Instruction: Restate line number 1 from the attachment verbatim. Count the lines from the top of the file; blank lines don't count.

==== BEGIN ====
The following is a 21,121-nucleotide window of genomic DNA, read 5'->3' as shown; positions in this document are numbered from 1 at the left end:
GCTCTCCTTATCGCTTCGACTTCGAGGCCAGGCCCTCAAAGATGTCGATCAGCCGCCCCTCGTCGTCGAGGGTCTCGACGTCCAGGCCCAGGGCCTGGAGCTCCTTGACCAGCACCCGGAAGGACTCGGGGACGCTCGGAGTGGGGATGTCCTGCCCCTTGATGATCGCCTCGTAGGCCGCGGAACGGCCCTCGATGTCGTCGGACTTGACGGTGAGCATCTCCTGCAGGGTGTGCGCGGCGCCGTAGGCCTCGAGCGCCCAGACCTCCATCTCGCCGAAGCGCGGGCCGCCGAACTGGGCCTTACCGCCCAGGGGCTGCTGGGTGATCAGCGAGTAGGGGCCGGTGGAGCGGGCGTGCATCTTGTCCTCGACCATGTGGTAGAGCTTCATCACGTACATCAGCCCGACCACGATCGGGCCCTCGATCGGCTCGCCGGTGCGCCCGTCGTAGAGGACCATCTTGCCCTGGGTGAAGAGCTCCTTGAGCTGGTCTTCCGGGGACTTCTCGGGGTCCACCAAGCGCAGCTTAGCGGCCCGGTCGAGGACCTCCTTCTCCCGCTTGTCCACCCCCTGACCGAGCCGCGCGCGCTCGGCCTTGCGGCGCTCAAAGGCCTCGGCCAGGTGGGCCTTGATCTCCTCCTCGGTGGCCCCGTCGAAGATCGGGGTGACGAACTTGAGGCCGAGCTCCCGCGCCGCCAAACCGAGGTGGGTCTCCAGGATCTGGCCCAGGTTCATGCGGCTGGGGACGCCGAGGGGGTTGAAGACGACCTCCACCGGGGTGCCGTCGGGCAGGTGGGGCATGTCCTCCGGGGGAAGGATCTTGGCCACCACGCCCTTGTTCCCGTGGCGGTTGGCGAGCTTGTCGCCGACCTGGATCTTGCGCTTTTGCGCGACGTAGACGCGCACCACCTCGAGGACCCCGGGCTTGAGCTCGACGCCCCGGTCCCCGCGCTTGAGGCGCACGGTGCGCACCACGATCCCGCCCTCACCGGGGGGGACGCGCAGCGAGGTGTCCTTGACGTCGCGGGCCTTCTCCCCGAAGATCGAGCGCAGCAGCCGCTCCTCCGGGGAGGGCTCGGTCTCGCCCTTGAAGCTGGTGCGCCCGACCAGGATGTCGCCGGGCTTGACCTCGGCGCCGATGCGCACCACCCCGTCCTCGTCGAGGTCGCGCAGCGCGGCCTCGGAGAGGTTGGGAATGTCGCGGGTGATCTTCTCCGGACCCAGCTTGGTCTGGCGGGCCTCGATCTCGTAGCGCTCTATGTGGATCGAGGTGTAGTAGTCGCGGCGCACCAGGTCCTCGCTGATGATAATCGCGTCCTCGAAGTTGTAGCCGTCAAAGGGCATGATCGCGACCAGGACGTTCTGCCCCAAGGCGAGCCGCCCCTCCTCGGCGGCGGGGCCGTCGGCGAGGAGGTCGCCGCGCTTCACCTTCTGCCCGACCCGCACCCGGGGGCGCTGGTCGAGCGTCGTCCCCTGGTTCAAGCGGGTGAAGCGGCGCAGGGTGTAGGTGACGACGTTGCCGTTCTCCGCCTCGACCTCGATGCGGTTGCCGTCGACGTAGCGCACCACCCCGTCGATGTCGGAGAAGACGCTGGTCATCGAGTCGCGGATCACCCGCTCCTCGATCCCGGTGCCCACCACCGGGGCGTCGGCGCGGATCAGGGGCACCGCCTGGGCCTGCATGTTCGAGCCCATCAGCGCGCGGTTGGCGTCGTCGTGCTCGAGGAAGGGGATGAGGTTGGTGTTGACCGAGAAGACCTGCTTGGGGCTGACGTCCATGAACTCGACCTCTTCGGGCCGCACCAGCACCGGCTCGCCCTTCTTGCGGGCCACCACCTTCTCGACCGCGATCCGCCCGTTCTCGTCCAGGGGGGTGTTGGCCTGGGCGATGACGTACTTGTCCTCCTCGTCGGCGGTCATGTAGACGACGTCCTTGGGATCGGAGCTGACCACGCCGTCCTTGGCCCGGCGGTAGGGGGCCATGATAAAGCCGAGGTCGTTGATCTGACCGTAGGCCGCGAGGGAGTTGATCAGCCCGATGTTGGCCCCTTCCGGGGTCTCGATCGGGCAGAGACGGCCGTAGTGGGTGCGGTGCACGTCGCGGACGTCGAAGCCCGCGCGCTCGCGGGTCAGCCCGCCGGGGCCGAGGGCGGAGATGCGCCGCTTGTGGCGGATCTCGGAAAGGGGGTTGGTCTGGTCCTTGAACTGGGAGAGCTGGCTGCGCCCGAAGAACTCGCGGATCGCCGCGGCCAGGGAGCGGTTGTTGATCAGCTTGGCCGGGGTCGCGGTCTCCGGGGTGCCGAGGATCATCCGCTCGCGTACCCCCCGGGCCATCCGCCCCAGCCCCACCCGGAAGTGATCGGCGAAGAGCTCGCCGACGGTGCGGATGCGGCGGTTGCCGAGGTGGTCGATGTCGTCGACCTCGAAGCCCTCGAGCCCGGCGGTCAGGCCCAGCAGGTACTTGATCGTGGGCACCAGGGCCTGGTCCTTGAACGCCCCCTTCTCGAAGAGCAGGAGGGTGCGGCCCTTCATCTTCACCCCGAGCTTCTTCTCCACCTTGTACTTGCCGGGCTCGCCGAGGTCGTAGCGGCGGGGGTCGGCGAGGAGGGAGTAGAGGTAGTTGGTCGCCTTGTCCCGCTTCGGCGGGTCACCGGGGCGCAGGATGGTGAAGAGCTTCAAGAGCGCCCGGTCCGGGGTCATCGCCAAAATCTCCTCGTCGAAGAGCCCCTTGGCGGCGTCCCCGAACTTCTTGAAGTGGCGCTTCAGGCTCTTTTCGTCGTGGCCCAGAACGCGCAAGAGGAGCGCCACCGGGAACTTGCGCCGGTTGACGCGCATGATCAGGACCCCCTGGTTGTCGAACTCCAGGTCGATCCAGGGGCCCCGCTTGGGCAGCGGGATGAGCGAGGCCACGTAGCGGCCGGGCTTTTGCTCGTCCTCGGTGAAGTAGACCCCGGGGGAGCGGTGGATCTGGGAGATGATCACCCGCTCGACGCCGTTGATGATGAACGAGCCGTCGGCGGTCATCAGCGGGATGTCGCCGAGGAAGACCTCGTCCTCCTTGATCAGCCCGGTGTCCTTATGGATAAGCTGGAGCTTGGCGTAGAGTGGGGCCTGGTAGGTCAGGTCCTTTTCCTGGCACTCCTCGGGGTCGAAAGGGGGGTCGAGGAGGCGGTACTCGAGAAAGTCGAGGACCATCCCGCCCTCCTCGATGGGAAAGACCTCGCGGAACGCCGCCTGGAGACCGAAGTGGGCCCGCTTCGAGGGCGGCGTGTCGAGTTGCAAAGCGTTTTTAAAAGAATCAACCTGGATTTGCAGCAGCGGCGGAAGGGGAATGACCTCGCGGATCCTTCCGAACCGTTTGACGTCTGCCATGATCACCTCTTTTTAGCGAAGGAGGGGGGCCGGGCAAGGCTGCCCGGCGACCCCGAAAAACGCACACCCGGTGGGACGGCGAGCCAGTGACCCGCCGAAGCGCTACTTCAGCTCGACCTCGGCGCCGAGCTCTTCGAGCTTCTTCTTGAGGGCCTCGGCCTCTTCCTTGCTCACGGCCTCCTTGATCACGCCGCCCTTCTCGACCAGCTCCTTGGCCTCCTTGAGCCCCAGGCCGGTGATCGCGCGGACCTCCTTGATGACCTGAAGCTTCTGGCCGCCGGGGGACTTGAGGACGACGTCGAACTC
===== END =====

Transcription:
The following is a 21,121-nucleotide window of genomic DNA, read 5'->3' as shown; positions in this document are numbered from 1 at the left end: